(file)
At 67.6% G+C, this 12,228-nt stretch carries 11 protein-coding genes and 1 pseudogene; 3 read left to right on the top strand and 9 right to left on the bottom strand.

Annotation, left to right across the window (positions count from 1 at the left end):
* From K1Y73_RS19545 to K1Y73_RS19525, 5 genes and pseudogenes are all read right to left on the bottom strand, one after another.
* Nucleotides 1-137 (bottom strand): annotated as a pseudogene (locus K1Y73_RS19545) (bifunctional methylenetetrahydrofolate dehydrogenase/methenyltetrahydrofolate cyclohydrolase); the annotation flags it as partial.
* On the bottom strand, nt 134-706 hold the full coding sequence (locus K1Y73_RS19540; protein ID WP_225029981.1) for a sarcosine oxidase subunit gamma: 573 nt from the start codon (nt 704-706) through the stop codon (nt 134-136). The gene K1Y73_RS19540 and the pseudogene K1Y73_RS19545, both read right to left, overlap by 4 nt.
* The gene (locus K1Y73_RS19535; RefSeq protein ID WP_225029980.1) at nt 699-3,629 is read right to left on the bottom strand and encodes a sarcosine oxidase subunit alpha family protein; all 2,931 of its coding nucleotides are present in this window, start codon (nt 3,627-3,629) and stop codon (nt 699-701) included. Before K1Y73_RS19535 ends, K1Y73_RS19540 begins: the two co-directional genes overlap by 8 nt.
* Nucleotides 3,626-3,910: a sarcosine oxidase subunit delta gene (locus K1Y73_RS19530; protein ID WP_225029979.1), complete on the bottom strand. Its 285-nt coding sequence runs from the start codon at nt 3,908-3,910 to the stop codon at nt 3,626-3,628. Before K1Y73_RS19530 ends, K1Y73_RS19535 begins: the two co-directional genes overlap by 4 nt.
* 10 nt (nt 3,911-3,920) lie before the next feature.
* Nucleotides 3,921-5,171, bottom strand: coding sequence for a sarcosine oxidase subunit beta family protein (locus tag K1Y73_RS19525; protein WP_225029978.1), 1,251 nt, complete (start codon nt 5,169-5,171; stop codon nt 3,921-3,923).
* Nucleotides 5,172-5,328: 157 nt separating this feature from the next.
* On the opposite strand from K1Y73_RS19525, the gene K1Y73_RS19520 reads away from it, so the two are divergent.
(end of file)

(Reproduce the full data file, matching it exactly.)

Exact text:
At 67.6% G+C, this 12,228-nt stretch carries 11 protein-coding genes and 1 pseudogene; 3 read left to right on the top strand and 9 right to left on the bottom strand.

Annotation, left to right across the window (positions count from 1 at the left end):
* From K1Y73_RS19545 to K1Y73_RS19525, 5 genes and pseudogenes are all read right to left on the bottom strand, one after another.
* Nucleotides 1-137 (bottom strand): annotated as a pseudogene (locus K1Y73_RS19545) (bifunctional methylenetetrahydrofolate dehydrogenase/methenyltetrahydrofolate cyclohydrolase); the annotation flags it as partial.
* On the bottom strand, nt 134-706 hold the full coding sequence (locus K1Y73_RS19540; protein ID WP_225029981.1) for a sarcosine oxidase subunit gamma: 573 nt from the start codon (nt 704-706) through the stop codon (nt 134-136). The gene K1Y73_RS19540 and the pseudogene K1Y73_RS19545, both read right to left, overlap by 4 nt.
* The gene (locus K1Y73_RS19535; RefSeq protein ID WP_225029980.1) at nt 699-3,629 is read right to left on the bottom strand and encodes a sarcosine oxidase subunit alpha family protein; all 2,931 of its coding nucleotides are present in this window, start codon (nt 3,627-3,629) and stop codon (nt 699-701) included. Before K1Y73_RS19535 ends, K1Y73_RS19540 begins: the two co-directional genes overlap by 8 nt.
* Nucleotides 3,626-3,910: a sarcosine oxidase subunit delta gene (locus K1Y73_RS19530; protein ID WP_225029979.1), complete on the bottom strand. Its 285-nt coding sequence runs from the start codon at nt 3,908-3,910 to the stop codon at nt 3,626-3,628. Before K1Y73_RS19530 ends, K1Y73_RS19535 begins: the two co-directional genes overlap by 4 nt.
* 10 nt (nt 3,911-3,920) lie before the next feature.
* Nucleotides 3,921-5,171, bottom strand: coding sequence for a sarcosine oxidase subunit beta family protein (locus tag K1Y73_RS19525; protein WP_225029978.1), 1,251 nt, complete (start codon nt 5,169-5,171; stop codon nt 3,921-3,923).
* Nucleotides 5,172-5,328: 157 nt separating this feature from the next.
* On the opposite strand from K1Y73_RS19525, the gene K1Y73_RS19520 reads away from it, so the two are divergent.